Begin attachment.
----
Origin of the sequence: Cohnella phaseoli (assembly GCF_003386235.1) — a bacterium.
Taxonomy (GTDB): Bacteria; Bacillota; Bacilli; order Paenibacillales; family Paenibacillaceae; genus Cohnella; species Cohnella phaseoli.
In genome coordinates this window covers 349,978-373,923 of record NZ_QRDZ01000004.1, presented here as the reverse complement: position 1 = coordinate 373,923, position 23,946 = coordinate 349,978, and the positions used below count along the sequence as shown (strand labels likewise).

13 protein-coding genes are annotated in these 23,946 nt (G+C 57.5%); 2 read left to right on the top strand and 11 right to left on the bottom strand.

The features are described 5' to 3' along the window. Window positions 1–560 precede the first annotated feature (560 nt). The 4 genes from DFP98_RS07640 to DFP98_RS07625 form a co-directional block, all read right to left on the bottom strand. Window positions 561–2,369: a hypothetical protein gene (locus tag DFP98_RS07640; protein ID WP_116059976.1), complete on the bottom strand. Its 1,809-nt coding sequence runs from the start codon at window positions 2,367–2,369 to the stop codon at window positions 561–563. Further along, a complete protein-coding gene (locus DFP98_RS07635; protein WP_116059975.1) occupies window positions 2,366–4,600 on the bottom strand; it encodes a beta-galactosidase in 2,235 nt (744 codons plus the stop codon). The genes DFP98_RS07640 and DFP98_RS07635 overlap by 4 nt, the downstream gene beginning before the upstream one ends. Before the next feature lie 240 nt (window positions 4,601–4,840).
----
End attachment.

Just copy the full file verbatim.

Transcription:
Origin of the sequence: Cohnella phaseoli (assembly GCF_003386235.1) — a bacterium.
Taxonomy (GTDB): Bacteria; Bacillota; Bacilli; order Paenibacillales; family Paenibacillaceae; genus Cohnella; species Cohnella phaseoli.
In genome coordinates this window covers 349,978-373,923 of record NZ_QRDZ01000004.1, presented here as the reverse complement: position 1 = coordinate 373,923, position 23,946 = coordinate 349,978, and the positions used below count along the sequence as shown (strand labels likewise).

13 protein-coding genes are annotated in these 23,946 nt (G+C 57.5%); 2 read left to right on the top strand and 11 right to left on the bottom strand.

The features are described 5' to 3' along the window. Window positions 1–560 precede the first annotated feature (560 nt). The 4 genes from DFP98_RS07640 to DFP98_RS07625 form a co-directional block, all read right to left on the bottom strand. Window positions 561–2,369: a hypothetical protein gene (locus tag DFP98_RS07640; protein ID WP_116059976.1), complete on the bottom strand. Its 1,809-nt coding sequence runs from the start codon at window positions 2,367–2,369 to the stop codon at window positions 561–563. Further along, a complete protein-coding gene (locus DFP98_RS07635; protein WP_116059975.1) occupies window positions 2,366–4,600 on the bottom strand; it encodes a beta-galactosidase in 2,235 nt (744 codons plus the stop codon). The genes DFP98_RS07640 and DFP98_RS07635 overlap by 4 nt, the downstream gene beginning before the upstream one ends. Before the next feature lie 240 nt (window positions 4,601–4,840).